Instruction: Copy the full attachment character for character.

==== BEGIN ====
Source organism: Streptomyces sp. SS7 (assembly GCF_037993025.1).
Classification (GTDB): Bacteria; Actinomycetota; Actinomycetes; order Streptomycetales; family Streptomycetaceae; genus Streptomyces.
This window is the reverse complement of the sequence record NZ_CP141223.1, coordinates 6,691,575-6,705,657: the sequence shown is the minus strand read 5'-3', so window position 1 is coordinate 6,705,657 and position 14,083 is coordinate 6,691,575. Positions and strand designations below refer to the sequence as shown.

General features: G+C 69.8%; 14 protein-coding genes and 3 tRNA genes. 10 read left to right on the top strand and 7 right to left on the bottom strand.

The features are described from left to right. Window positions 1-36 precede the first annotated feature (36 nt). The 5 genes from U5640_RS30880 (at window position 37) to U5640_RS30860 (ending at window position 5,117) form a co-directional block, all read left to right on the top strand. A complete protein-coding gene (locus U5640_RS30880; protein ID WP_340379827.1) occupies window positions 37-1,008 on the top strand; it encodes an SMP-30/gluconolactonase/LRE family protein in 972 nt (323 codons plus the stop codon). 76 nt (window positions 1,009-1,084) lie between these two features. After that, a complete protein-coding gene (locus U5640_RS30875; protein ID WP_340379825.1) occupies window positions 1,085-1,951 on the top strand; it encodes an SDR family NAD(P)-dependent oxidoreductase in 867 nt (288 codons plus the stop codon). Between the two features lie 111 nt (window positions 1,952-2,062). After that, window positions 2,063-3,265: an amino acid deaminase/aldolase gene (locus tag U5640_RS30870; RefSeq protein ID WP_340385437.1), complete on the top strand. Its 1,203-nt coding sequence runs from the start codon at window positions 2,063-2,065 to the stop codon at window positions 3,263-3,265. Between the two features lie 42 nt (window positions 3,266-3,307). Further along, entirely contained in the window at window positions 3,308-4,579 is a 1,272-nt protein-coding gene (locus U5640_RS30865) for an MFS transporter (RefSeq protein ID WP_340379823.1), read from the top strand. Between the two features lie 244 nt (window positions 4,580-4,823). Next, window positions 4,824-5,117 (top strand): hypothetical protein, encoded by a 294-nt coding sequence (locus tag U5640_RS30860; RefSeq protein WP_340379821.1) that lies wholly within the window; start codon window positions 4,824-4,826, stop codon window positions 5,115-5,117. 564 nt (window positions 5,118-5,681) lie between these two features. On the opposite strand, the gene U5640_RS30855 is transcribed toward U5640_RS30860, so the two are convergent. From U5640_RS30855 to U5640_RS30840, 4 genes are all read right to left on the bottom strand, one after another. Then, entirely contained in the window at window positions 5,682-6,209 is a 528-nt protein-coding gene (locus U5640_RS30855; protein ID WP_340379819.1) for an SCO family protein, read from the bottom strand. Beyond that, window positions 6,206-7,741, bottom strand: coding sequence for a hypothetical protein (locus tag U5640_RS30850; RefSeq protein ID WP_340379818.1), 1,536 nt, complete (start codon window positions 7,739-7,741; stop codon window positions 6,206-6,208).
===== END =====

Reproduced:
Source organism: Streptomyces sp. SS7 (assembly GCF_037993025.1).
Classification (GTDB): Bacteria; Actinomycetota; Actinomycetes; order Streptomycetales; family Streptomycetaceae; genus Streptomyces.
This window is the reverse complement of the sequence record NZ_CP141223.1, coordinates 6,691,575-6,705,657: the sequence shown is the minus strand read 5'-3', so window position 1 is coordinate 6,705,657 and position 14,083 is coordinate 6,691,575. Positions and strand designations below refer to the sequence as shown.

General features: G+C 69.8%; 14 protein-coding genes and 3 tRNA genes. 10 read left to right on the top strand and 7 right to left on the bottom strand.

The features are described from left to right. Window positions 1-36 precede the first annotated feature (36 nt). The 5 genes from U5640_RS30880 (at window position 37) to U5640_RS30860 (ending at window position 5,117) form a co-directional block, all read left to right on the top strand. A complete protein-coding gene (locus U5640_RS30880; protein ID WP_340379827.1) occupies window positions 37-1,008 on the top strand; it encodes an SMP-30/gluconolactonase/LRE family protein in 972 nt (323 codons plus the stop codon). 76 nt (window positions 1,009-1,084) lie between these two features. After that, a complete protein-coding gene (locus U5640_RS30875; protein ID WP_340379825.1) occupies window positions 1,085-1,951 on the top strand; it encodes an SDR family NAD(P)-dependent oxidoreductase in 867 nt (288 codons plus the stop codon). Between the two features lie 111 nt (window positions 1,952-2,062). After that, window positions 2,063-3,265: an amino acid deaminase/aldolase gene (locus tag U5640_RS30870; RefSeq protein ID WP_340385437.1), complete on the top strand. Its 1,203-nt coding sequence runs from the start codon at window positions 2,063-2,065 to the stop codon at window positions 3,263-3,265. Between the two features lie 42 nt (window positions 3,266-3,307). Further along, entirely contained in the window at window positions 3,308-4,579 is a 1,272-nt protein-coding gene (locus U5640_RS30865) for an MFS transporter (RefSeq protein ID WP_340379823.1), read from the top strand. Between the two features lie 244 nt (window positions 4,580-4,823). Next, window positions 4,824-5,117 (top strand): hypothetical protein, encoded by a 294-nt coding sequence (locus tag U5640_RS30860; RefSeq protein WP_340379821.1) that lies wholly within the window; start codon window positions 4,824-4,826, stop codon window positions 5,115-5,117. 564 nt (window positions 5,118-5,681) lie between these two features. On the opposite strand, the gene U5640_RS30855 is transcribed toward U5640_RS30860, so the two are convergent. From U5640_RS30855 to U5640_RS30840, 4 genes are all read right to left on the bottom strand, one after another. Then, entirely contained in the window at window positions 5,682-6,209 is a 528-nt protein-coding gene (locus U5640_RS30855; protein ID WP_340379819.1) for an SCO family protein, read from the bottom strand. Beyond that, window positions 6,206-7,741, bottom strand: coding sequence for a hypothetical protein (locus tag U5640_RS30850; RefSeq protein ID WP_340379818.1), 1,536 nt, complete (start codon window positions 7,739-7,741; stop codon window positions 6,206-6,208).